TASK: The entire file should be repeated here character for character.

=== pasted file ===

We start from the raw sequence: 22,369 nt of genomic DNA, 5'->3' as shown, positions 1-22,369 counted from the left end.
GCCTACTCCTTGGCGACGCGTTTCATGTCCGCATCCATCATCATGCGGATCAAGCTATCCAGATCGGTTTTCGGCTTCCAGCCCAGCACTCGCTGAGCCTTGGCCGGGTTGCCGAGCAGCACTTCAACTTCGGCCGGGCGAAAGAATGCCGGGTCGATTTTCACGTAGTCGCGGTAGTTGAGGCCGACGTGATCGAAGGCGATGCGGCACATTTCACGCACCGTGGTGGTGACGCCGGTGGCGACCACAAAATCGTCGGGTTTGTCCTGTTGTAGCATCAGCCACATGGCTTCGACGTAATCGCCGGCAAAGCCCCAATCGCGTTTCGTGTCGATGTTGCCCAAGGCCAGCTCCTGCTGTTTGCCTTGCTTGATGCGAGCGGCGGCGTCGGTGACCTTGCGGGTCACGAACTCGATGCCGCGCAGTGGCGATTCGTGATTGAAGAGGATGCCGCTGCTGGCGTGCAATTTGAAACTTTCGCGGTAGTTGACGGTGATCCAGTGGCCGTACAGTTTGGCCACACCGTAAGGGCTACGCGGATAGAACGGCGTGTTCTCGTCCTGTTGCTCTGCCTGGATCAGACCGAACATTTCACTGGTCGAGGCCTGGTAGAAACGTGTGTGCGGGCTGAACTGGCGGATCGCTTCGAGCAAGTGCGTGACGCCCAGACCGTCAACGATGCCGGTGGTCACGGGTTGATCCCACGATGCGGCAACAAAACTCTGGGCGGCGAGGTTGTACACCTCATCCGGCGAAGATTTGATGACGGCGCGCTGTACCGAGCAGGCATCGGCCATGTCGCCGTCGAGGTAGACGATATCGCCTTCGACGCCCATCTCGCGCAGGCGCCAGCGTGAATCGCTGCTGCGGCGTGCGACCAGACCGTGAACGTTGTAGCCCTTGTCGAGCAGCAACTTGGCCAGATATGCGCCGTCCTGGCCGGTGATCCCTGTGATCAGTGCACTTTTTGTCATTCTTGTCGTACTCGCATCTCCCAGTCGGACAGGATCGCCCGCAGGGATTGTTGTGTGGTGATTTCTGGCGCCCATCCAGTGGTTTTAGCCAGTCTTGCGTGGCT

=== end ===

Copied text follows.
We start from the raw sequence: 22,369 nt of genomic DNA, 5'->3' as shown, positions 1-22,369 counted from the left end.
GCCTACTCCTTGGCGACGCGTTTCATGTCCGCATCCATCATCATGCGGATCAAGCTATCCAGATCGGTTTTCGGCTTCCAGCCCAGCACTCGCTGAGCCTTGGCCGGGTTGCCGAGCAGCACTTCAACTTCGGCCGGGCGAAAGAATGCCGGGTCGATTTTCACGTAGTCGCGGTAGTTGAGGCCGACGTGATCGAAGGCGATGCGGCACATTTCACGCACCGTGGTGGTGACGCCGGTGGCGACCACAAAATCGTCGGGTTTGTCCTGTTGTAGCATCAGCCACATGGCTTCGACGTAATCGCCGGCAAAGCCCCAATCGCGTTTCGTGTCGATGTTGCCCAAGGCCAGCTCCTGCTGTTTGCCTTGCTTGATGCGAGCGGCGGCGTCGGTGACCTTGCGGGTCACGAACTCGATGCCGCGCAGTGGCGATTCGTGATTGAAGAGGATGCCGCTGCTGGCGTGCAATTTGAAACTTTCGCGGTAGTTGACGGTGATCCAGTGGCCGTACAGTTTGGCCACACCGTAAGGGCTACGCGGATAGAACGGCGTGTTCTCGTCCTGTTGCTCTGCCTGGATCAGACCGAACATTTCACTGGTCGAGGCCTGGTAGAAACGTGTGTGCGGGCTGAACTGGCGGATCGCTTCGAGCAAGTGCGTGACGCCCAGACCGTCAACGATGCCGGTGGTCACGGGTTGATCCCACGATGCGGCAACAAAACTCTGGGCGGCGAGGTTGTACACCTCATCCGGCGAAGATTTGATGACGGCGCGCTGTACCGAGCAGGCATCGGCCATGTCGCCGTCGAGGTAGACGATATCGCCTTCGACGCCCATCTCGCGCAGGCGCCAGCGTGAATCGCTGCTGCGGCGTGCGACCAGACCGTGAACGTTGTAGCCCTTGTCGAGCAGCAACTTGGCCAGATATGCGCCGTCCTGGCCGGTGATCCCTGTGATCAGTGCACTTTTTGTCATTCTTGTCGTACTCGCATCTCCCAGTCGGACAGGATCGCCCGCAGGGATTGTTGTGTGGTGATTTCTGGCGCCCATCCAGTGGTTTTAGCCAGTCTTGCGTGGCT